Perhaps deep down, modern mankind hates, or has learned to hate, the natural world, for it is the one thing he cannot control and be master of, and it is the one thing that will cause his undoing. For in the end, mankind will never be able to decide his ultimate fate and reality. Only the Earth and Universe and the Way, with their infinite forces, possibilities and chances, can do that. In the end, the Earth and the Universe will decide when mankind will end, when there will be no more life and mankind’s constructed realities. When this happens, sacred turtles will no longer be sacred. Instead, they will return to their natural surroundings in the universe. Oil spills and other manmade capitalistic and technocratic disasters too, whether ecological or geological, will no longer occur. Most important, though, never again will mankind leave any traces. The unnatural will become the natural, like water that does not resist but yields to outside pressure and yet is an unstoppable force.
Still, governments and capitalistic systems, which are the cause of many problems mainly due to those in authority and those who are too fond of action or love wealth and power too much, will also cease. Of all the creatures of nature, only humans fail the Universal test, or the Way. In arguing about questions of right and wrong, good and evil, and what is holy and unholy, mankind forgets about knowledge and understanding and above all, about nature. Nothing in nature strives for fame, power, or wealth. Is it not much better to be alive and happy and wagging a tail, than to have been dead thousands of years and venerated in a chest on an alter? Is it not much better to be fishing beside a river and observing the Way, than sitting on a throne and ordering the mass extinction of life that now lies under a blanket of manmade toxic sludge?
Where there is illusion, there will also be delusion, or a persistent false belief even when it contradicts itself. The manmade BP oil disaster is not only symbolic of this truth, but it is symptomatic of it too. It is a monument of mankind’s attempt to conquer and be Master of the Earth and Universe, including Nature. This delusion will more than likely upset the delicate balance of the Ying and Yang, leading to mankind’s extinction long before the appointed time. Ultimately, mankind will never decide what is real and what is final. Nor will mankind ever be able to impose its own reality or its own way. Sadly, mankind will continue on its own destructive path, instead of embracing the Way and instead of accepting wu-wei, or reality as it is. Sacred turtles in the water know this all too well.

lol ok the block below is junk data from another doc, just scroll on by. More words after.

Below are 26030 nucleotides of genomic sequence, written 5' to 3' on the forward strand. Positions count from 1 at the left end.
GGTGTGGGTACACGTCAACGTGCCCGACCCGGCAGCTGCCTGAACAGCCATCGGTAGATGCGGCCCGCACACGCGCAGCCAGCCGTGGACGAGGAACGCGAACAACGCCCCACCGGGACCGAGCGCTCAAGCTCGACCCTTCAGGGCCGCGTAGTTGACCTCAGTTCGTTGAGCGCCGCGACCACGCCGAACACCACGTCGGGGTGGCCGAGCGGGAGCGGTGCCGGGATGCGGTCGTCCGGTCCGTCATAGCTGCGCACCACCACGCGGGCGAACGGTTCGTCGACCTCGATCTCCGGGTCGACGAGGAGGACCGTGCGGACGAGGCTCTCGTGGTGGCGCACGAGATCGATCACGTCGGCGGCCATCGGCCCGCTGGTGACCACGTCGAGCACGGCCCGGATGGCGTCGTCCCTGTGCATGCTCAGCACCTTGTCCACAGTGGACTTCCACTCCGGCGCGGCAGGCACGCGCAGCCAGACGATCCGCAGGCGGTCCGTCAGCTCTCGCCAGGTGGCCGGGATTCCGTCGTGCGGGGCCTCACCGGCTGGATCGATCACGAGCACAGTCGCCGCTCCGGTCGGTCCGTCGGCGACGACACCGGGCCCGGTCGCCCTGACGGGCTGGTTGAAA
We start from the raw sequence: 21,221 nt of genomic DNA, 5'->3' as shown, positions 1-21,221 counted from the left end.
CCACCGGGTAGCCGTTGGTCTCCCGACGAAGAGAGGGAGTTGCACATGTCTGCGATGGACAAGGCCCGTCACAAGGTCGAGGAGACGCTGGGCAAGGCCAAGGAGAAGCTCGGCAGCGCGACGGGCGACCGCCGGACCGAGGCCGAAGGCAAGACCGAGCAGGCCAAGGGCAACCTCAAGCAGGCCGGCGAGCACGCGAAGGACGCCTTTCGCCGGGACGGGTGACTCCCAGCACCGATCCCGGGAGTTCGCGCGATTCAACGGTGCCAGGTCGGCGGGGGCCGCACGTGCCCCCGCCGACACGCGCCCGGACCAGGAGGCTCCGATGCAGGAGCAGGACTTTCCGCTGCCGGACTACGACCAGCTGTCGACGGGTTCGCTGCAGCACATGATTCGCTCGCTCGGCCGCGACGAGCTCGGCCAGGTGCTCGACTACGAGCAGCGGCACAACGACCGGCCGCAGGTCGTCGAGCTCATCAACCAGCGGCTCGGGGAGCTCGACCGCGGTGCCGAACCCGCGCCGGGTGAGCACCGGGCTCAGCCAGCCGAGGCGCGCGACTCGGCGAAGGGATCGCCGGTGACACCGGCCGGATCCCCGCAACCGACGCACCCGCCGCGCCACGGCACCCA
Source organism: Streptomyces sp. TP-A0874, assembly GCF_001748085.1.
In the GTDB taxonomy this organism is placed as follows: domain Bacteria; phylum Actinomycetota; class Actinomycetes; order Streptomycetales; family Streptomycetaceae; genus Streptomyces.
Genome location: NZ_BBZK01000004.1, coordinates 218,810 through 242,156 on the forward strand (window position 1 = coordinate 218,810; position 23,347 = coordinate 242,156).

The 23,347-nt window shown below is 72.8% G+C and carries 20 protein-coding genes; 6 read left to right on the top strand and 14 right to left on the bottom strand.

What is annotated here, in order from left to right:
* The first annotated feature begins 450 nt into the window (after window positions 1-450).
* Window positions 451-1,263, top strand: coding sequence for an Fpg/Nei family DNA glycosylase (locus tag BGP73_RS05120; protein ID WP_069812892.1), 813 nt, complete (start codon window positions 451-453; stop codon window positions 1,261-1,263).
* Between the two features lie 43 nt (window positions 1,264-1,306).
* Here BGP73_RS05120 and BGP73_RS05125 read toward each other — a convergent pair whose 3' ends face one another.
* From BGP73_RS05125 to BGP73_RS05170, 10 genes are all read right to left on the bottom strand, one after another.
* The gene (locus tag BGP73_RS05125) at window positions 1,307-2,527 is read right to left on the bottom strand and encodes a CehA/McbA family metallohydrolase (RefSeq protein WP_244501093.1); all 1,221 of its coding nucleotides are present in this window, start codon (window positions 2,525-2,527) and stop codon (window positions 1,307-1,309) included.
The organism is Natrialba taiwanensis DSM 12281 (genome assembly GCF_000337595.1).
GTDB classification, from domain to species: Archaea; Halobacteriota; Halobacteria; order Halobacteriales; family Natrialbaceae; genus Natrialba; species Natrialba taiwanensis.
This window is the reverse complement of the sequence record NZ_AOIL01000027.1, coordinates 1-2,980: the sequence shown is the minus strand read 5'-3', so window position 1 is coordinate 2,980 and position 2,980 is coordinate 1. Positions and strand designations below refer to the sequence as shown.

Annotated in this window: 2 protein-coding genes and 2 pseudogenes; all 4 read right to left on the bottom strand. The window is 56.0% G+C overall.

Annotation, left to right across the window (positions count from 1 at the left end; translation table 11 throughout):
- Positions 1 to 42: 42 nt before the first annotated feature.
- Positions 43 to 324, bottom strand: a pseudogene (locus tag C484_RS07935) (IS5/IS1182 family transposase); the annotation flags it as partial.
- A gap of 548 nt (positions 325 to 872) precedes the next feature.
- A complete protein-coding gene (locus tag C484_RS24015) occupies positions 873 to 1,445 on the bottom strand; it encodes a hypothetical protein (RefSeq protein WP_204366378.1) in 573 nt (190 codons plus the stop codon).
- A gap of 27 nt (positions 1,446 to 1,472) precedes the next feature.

Dallas Darling (email@example.com)
(Dallas Darling is the author of Politics 501: An A-Z Reading on Conscientious Political Thought and Action, Some Nations Above God: 52 Weekly Reflections On Modern-Day Imperialism, Militarism, And Consumerism in the Context of John‘s Apocalyptic Vision, and The Other Side Of Christianity: Reflections on Faith, Politics, Spirituality, History, and Peace. He is a correspondent for www.worldnews.com. You can read more of Dallas’ writings at www.beverlydarling.com and wn.com//dallasdarling.)